Speaking of Cholmondeley, the season’s break-out character played by the superb Tom Hollander, he was half-blown up during the mayhem at the docks. While he was still breathing and talking at the end of the episode, his face and body were severely burnt and charred, and he was muttering incoherently about someone named Maria. Not that muttering incoherently is unusual for a character on this show.
Lorna Bow, perhaps the only female character with depth, also took a stray bullet and was being nursed back to health as the ship set sail. Lorna had a great scene earlier in the episode when she interrupted Countess Musgrove’s afternoon tea to make some threats about the gunpowder. “Who are you?” “I’m Mrs. Delaney.” “His wife.” “No. I’m his mother.” Brilliant. Lorna also kicks Delaney out of his depressed funk once he learns about Zilpha’s death. “We could just sit in these rotting chairs in this shitty house.” Jessie Buckley has been on top form in this role and looked more than comfortable blasting down bad guys with her musket.
One of the few people that didn’t die or get shot or blown to smithereens was servant Brace. But his fate may be even worse, condemned to loneliness and solitude after being ordered to stay in London. “You were not born for freedom. You wouldn’t know what to do with it,” Delaney told him. Punishment for murdering his father? Or a genuine concern for a friend? Either way, keeping Brace in London means that, should Taboo get a second season, we have a character to keep us in the loop with the goings on back home. The gluttonous Prince Regent and torturous Coop also continue breathing, for now, which means we have two big bads remaining in London too.
Also escaping the episode alive were “poor, sweet Godfrey,” tattooed henchman Atticus, and Delaney’s probable son Robert (who has a future career as a postman for sure). All of them now members of Delaney’s merry band of misfits journeying to lands anew. But they’re not heading to America like Delaney promised. Instead, they are headed to Ponta Delgada in the Azores, an archipelago of Portugal, where James hopes to find Colonnade, the American agent mentioned earlier in the season. As the ship’s Union Jack flag is replaced by the stars and stripes of the USA, it opens up many possibilities for future episodes.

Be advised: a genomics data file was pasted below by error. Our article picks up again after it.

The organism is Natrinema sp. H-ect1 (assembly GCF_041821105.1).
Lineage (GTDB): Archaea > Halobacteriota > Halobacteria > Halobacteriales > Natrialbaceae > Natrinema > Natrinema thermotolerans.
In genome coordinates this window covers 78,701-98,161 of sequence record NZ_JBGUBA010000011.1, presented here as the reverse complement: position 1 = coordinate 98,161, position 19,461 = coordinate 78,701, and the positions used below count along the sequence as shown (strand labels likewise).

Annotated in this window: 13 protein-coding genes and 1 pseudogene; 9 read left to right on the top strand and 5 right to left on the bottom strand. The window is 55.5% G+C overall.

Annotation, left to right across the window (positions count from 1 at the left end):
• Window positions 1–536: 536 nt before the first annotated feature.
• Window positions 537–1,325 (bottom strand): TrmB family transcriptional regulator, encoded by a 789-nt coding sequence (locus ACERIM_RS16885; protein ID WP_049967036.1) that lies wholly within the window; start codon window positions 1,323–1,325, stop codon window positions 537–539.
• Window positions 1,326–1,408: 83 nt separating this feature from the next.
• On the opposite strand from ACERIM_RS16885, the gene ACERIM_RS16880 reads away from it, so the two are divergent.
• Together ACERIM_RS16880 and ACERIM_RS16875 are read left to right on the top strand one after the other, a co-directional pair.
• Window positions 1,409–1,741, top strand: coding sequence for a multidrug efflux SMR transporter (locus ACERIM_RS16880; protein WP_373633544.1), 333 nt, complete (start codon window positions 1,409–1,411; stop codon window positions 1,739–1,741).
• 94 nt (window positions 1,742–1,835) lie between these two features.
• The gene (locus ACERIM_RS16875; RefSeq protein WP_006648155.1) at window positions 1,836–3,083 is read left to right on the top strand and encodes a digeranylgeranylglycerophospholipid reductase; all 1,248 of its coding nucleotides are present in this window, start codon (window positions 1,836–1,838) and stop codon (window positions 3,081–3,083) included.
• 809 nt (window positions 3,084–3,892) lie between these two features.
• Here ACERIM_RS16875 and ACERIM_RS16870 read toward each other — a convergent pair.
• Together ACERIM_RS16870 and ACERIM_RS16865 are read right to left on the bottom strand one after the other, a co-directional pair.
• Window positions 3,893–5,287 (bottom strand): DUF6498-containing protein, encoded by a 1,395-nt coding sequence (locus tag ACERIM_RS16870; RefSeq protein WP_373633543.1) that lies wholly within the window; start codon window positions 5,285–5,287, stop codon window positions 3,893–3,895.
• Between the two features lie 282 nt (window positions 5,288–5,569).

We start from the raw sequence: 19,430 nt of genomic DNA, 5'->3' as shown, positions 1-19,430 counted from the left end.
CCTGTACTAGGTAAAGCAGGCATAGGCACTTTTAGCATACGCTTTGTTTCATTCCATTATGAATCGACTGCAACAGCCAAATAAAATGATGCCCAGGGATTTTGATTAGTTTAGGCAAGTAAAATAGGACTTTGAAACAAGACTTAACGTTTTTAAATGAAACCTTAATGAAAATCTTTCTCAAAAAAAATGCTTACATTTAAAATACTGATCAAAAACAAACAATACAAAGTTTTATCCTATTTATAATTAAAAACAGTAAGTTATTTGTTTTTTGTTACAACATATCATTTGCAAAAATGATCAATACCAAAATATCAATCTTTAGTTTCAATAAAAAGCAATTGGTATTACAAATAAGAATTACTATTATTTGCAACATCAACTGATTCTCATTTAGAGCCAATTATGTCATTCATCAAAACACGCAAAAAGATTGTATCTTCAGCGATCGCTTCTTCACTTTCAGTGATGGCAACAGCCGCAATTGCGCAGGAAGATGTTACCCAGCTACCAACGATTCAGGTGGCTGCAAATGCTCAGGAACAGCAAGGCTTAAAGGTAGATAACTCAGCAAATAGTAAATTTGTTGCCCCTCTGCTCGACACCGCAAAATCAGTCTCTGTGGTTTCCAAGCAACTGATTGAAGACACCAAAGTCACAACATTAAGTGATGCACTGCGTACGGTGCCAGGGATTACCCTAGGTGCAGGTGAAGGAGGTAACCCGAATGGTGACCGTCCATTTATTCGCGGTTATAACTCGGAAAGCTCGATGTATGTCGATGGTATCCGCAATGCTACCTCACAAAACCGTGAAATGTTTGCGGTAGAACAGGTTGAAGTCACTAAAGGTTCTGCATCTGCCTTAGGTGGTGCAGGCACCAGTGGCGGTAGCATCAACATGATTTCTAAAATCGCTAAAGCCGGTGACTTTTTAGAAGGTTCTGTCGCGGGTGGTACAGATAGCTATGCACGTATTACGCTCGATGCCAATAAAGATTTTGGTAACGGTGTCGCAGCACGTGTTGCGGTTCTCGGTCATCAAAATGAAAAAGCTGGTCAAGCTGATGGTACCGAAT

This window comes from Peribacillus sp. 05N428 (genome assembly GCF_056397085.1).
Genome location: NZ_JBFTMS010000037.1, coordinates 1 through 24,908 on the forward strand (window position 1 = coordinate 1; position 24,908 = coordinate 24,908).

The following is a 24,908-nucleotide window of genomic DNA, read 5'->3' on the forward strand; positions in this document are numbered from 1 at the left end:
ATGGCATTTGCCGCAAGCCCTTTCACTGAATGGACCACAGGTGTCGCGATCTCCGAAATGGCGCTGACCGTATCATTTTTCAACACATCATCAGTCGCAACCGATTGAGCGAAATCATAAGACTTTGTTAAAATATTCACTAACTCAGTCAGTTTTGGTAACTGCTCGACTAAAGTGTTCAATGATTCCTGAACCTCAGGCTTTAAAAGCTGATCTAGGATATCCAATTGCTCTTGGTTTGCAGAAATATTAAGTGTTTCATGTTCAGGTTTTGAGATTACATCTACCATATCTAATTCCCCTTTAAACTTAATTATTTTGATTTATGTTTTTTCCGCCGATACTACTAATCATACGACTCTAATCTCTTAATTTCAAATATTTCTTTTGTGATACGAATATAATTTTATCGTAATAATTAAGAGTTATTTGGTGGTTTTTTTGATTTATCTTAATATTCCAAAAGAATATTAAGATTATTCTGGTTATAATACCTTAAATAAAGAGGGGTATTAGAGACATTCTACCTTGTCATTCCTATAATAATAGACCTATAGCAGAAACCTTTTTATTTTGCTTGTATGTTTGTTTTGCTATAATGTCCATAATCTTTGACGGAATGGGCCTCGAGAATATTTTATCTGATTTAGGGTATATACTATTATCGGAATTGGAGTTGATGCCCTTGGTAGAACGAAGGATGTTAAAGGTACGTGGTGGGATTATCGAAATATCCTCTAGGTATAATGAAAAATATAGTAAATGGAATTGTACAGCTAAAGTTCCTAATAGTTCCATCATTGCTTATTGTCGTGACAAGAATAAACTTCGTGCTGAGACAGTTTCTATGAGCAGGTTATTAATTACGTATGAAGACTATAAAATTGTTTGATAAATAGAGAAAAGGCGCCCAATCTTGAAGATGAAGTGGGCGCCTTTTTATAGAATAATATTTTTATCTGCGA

Overall, a blood-spilling, bomb-exploding, cast-killing finale that tied up most of the loose ends in a satisfying and thrilling fashion. Yes, the show is often ridiculous and self-indulgent, and yes, Delaney is invincible and knows too much, but if you allow yourself to be swept up in the dark, murky river which is Taboo, it is one of the most entertaining shows on television. Here’s hoping for a season two!
-We shouldn’t forget about George Chichester. While he didn’t get to bring down Strange himself, Delaney did leave him his and Godfrey’s written confessions, so that Chichester will be able to seek some form of justice.
-Did the original theme music come back? Yes! As mentioned back in Episode 2, the creators changed the theme music after the first episode but promised the original theme (played on a celeste) would be back for the finale. Why exactly? Who knows?
-Is Zilpha really dead? Delaney told Lorna that if his sister were really dead, he would hear her singing to him (using his magical mystery powers no doubt). He said he couldn’t hear her – although later during his Dumbarton dye-job he had visions of her. Did he start to hear her sing in that scene? Or is it open enough that Zilpha could make a return? I believe she’s dead but that Oona Chaplin could come back to play a ghostly vision. At least you can’t punch a ghost.
-What is Delaney planning next? Is his trip to the Azores just a pit-stop to do business with Collonade before he continues on his way to America? Or should we expect an extended visit? Given that in 1814 the Battle of Fayal between the warring US and UK took place at the Azores, it will probably make an interesting setting for a potential Season 2.